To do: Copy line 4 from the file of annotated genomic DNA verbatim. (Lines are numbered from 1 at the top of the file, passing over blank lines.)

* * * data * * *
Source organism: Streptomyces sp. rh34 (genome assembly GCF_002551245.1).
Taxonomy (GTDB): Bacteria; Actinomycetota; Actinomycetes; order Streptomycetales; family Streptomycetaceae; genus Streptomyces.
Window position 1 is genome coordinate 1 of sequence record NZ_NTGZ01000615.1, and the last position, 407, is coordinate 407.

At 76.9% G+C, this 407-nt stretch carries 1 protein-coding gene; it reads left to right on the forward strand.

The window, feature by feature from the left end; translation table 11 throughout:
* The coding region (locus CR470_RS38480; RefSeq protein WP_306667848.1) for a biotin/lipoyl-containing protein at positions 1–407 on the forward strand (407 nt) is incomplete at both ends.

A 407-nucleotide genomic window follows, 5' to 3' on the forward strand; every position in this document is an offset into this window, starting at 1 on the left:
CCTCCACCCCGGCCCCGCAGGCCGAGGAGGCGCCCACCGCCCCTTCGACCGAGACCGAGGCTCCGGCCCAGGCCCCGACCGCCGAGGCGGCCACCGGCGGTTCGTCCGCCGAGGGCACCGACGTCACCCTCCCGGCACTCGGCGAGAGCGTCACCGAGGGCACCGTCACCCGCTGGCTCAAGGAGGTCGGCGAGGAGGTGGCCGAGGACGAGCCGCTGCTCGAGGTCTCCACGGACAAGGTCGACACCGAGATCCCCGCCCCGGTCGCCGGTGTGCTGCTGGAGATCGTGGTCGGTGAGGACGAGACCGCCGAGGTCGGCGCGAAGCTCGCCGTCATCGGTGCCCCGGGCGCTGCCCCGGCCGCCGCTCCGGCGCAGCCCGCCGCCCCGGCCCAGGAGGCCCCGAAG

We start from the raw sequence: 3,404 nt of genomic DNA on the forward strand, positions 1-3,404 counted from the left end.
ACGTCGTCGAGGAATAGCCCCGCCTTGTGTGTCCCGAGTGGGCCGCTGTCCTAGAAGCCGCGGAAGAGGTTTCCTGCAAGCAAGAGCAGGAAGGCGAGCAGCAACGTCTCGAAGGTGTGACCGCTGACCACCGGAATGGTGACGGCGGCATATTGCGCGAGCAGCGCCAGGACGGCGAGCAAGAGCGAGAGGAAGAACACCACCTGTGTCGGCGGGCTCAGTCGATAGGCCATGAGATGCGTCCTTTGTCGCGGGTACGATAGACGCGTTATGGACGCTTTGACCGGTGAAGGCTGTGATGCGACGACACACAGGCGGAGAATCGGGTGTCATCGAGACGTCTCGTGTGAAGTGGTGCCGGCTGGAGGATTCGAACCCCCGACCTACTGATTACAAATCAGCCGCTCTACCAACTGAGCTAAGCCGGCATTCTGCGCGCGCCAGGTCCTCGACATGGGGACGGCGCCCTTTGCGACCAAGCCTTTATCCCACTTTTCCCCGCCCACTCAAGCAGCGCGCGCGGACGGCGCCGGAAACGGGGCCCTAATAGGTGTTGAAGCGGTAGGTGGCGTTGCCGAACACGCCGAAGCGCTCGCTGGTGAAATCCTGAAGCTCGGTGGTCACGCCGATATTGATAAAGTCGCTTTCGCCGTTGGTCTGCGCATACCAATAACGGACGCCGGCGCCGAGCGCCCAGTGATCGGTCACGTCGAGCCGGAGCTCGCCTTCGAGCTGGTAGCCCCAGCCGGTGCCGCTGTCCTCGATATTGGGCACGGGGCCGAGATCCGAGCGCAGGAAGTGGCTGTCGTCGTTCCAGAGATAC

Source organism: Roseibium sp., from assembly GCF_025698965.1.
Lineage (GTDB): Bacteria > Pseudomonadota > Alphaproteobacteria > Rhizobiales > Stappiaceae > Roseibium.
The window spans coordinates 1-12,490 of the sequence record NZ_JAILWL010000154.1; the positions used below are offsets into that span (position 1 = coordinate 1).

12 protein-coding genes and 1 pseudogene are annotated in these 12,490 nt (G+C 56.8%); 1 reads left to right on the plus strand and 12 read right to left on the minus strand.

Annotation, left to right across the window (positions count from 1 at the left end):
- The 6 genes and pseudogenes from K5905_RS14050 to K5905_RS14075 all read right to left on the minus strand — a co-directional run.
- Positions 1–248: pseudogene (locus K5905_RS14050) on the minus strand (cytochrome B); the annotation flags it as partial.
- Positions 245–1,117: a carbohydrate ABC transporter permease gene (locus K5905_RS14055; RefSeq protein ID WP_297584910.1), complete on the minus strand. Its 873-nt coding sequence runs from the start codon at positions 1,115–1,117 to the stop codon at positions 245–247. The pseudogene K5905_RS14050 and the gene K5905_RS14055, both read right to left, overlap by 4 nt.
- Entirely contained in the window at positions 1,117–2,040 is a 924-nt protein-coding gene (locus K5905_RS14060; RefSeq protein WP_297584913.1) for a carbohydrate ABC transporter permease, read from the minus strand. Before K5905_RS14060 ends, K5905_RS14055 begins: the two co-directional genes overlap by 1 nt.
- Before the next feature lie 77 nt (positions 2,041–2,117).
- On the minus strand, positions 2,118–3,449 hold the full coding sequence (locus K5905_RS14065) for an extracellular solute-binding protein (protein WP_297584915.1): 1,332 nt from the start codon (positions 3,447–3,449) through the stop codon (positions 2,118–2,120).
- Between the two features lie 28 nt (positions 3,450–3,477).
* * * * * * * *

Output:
At 76.9% G+C, this 407-nt stretch carries 1 protein-coding gene; it reads left to right on the forward strand.